Valentine’s Day in the English country home conjures romantic visions of Jane Austen’s crafting, or of the spectacularly slow, rewarding pairing of Carson and Mrs. Hughes on Downton Abbey. It evokes secluded walks in spectacular gardens and candlelit dinners with your partner by your side. The National Trust can recreate exactly that sort of experience for you, too, if that’s what you’re after.
Of course, that’s just one side of romance in the country house. Love was often less straightforward and idyllic in historic England, and often times verged on the downright scandalous. Take, for instance, these three stories of love, lust and drama in country houses now cared for by the National Trust.
Ms. Holme-Sumner was a stunning socialite who ruffled feathers in the late 19th century, first with her progressive outfits and later with her affair with the married banker Charles Hoare. Arthur Sumner found Hoare in his daughter’s bedroom ‘in circumstances which he could not satisfactorily explain,’ and so he banished Beatrice to relatives at remote Berkeley Castle (the subject of an upcoming Royal Oak lecture!). The couple continued their romance remotely; they exchanged letters and Beatrice allegedly staged a riding accident to be moved out of the castle and into a hospital not far from Hoare.
When Beatrice turned 21, she wasted little time in moving in with Hoare. However, the relationship was not to last, as a contempt of court case related to the affair mounted against Hoare and the union soon dissolved.
Beatrice landed on her feet though, ultimately marrying cricket superstar CB Fry and becoming the 19th century equivalent to Victoria Beckham. Visit her birthplace and uncover this history at Hatchlands with your Royal Oak membership.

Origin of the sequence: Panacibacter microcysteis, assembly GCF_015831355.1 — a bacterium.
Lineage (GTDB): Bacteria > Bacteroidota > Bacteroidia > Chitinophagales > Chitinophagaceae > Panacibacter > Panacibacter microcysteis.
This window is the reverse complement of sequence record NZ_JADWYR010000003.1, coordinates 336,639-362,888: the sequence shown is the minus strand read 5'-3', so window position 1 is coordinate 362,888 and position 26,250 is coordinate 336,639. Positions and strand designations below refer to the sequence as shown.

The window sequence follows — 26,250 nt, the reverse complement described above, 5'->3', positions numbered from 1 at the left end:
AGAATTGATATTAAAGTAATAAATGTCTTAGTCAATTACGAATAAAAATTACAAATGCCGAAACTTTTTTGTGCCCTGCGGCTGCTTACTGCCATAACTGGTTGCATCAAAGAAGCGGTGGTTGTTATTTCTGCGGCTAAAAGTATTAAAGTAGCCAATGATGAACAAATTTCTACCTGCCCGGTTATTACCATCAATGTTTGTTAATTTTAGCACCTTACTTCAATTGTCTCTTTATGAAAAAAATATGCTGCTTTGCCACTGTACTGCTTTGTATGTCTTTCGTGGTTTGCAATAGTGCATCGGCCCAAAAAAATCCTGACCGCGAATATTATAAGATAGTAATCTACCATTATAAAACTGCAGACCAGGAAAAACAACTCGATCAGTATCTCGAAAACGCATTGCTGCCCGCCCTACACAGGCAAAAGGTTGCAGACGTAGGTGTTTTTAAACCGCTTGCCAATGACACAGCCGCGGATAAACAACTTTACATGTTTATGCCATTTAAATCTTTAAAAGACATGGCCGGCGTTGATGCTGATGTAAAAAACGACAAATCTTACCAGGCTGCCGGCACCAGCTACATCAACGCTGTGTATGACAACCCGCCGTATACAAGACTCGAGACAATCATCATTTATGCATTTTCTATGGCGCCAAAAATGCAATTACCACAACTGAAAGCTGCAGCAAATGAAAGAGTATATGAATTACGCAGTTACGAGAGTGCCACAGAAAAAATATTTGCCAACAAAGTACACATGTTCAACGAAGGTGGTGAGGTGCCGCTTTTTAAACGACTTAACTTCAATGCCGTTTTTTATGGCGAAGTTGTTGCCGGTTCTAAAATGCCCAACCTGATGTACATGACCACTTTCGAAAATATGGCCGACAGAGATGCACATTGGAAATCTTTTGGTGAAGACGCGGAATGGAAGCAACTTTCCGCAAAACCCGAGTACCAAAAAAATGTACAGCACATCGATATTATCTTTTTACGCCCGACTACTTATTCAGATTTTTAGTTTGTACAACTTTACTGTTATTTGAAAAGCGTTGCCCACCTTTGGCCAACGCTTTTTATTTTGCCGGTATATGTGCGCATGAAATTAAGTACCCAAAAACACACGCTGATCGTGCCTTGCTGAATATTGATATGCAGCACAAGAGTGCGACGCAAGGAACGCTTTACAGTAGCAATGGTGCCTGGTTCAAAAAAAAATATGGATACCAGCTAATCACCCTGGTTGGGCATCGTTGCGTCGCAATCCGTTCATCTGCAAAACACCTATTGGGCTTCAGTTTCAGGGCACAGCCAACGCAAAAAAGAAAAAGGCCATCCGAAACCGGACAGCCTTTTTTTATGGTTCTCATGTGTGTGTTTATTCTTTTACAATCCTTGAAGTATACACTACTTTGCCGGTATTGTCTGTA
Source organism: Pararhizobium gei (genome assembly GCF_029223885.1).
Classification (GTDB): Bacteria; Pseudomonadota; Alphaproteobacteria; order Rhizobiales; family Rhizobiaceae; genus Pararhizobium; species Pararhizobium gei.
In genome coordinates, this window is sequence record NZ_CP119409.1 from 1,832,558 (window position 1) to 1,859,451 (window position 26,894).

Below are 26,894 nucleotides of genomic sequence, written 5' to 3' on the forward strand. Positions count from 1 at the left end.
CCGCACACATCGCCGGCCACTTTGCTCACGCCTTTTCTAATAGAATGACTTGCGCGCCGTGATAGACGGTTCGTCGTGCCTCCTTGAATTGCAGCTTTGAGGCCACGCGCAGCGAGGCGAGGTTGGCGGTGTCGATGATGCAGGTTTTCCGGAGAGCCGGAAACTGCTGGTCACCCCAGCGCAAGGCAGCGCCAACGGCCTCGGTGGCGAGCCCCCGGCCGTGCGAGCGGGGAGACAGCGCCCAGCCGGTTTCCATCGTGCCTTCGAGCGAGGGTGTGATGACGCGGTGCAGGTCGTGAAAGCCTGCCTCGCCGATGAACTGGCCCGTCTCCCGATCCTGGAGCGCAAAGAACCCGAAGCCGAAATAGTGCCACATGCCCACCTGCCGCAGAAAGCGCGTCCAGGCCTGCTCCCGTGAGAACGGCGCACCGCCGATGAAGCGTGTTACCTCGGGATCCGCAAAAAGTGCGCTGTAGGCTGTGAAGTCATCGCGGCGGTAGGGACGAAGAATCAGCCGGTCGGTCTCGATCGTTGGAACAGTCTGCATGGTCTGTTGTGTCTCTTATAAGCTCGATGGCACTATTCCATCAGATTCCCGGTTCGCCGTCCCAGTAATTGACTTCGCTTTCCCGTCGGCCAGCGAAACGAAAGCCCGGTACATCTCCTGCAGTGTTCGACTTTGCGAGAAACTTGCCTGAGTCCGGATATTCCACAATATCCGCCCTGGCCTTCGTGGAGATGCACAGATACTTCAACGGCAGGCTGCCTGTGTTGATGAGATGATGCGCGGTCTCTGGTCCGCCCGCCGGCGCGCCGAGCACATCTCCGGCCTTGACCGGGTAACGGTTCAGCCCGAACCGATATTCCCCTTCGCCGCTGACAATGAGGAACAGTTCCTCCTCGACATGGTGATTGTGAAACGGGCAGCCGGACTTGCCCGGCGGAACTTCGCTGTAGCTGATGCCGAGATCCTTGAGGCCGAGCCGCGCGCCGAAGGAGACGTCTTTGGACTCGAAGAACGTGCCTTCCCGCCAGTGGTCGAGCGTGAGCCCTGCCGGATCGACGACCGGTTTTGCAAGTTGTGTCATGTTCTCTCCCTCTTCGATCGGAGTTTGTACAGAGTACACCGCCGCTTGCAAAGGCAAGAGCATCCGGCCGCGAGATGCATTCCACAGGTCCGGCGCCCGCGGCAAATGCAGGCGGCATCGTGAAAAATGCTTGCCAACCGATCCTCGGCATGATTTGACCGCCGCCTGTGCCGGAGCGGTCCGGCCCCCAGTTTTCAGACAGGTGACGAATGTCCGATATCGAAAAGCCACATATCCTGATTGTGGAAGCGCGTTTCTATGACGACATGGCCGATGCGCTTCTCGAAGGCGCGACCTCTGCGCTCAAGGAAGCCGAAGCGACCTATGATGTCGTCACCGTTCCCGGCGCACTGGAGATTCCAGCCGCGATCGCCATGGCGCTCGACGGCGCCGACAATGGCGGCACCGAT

Cliveden is a spectacular house that boasts exquisite gardens, a remarkable collection and a history of scandal. That history dates all the way back to 1666, when the Duke of Buckinghamshire built the house for his mistress and fatally wounded her husband in a duel.
300 years later, scandal returned to the great house with the Profumo Affair. The 3rd Viscount Astor, William, entertained frequently at Cliveden, and guests included Secretary of State for War, John Profumo and his wife. At one of these parties, Profumo met society showgirl Christine Keeler and Yevgeny Ivanov, a Soviet naval attaché. That set in motion a three-month affair between Profumo and Keeler, ending the Secretary of State’s political career and bringing down the MacMillan government. It turns out that Keeler was carrying on relationships with both Profumo and Ivanov, which was deemed a security risk.
George Harry was 18 when he inherited Dunham Massey and became the 7th Earl in 1845. The youthful Earl rebelled against convention, marrying circus performer Catharine Cox amidst much controversy.
Because of the stir their union caused in Victorian society, Catharine and George left Dunham Massey, forever changing the estate’s history.
Now, a new exhibition at Dunham Massey asks: did they make the right decision? Investigate the effects of their love for each other and abandonment of the house by visiting Dunham Massey this year. The exhibit will be open every Saturday through Wednesday beginning February 27 through October 30. Use your Royal Oak membership to experience this living history today!
For even more stories of scandal at National Trust properties, click here.